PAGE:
Remembering 1944 and a plane crash in Mid Cheshire

We have been asked by John Christopher, of Norfolk, about a plane crash which occurred in 1944 in the Cheshire village of Hartford, near Northwich. This has prompted the following account to be submitted:

The plane crash referred to by John Christopher was extensively researched by the
local newspaper in 1970. One account of the crash stated:

The aircraft that crashed in Hartford village was a twin engined Albemarle bomber. It had flown over twice, at very low altitude, skimming the the roof tops, in fact, and on the third pass struck the chimney of a house. A Mrs Hodson lived there. One of the crew members was Gerry Crowe who lived a few doors away from Mrs Hodson; he was killed in the crash.

After hitting the chimney the aircraft continued over Chester Road, knocking the tops off trees, and came to rest around the wall opposite the village shops and parish church.

On impact with the ground the gun turret was thrown out and catapulted into Chester Road.

A passing American serviceman ripped open the burning turret and rescued the gunner, an Australian named “Sandy”. He was taken into a nearby cottage until the ambulance came. He was badly burned, but survived.

One engine of the plane was thrown out by the crash and landed only inches away from a baby in a pram. The baby was unharmed but there was panic when it seemed that a young village lad was found to be missing and was thought to be under the wreckage. In fact, he had run away from home and was later picked up by the police.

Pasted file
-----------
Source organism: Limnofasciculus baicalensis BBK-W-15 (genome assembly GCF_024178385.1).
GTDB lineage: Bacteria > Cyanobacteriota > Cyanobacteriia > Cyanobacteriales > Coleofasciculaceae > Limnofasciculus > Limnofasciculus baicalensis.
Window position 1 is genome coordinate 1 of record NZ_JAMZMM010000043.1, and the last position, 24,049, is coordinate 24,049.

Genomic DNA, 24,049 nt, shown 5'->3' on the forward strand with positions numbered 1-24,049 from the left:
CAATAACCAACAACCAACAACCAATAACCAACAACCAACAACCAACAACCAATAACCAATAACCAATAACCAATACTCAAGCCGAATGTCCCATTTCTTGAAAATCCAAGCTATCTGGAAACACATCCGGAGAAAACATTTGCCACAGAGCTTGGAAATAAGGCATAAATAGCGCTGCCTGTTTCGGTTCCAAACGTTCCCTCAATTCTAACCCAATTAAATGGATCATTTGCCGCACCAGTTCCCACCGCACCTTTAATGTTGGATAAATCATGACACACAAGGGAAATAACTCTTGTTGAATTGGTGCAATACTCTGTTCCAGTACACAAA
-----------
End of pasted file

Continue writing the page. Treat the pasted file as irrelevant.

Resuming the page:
So that was the story...but it was curious. As the Editor of the local newspaper, the Northwich Guardian, stated:

“General opinion locally has it the plane was flying low over the area because the wife of one of the crew lived in Hartford. She insisted, however, that the plane had engine trouble and was, in fact, looking for somewhere to land. In 30 years of journalism I have investigated a lot of strange stories and coincidences, but I must say, it seems the height of coincidence that a plane based in Derbyshire happens to choose a spot in the middle of Cheshire, where a relative lives, to have engine trouble.”

For the record, the pilot was a Canadian and the flying officer’s name was Ormiston. With Gerry Crowe, they both perished in the crash.

Judge for yourself if it was, indeed, all a coincidence, or a madcap escapade that went tragically wrong.

If anyone can shed further light on the mysterious Hartford air crash, please email the Editor.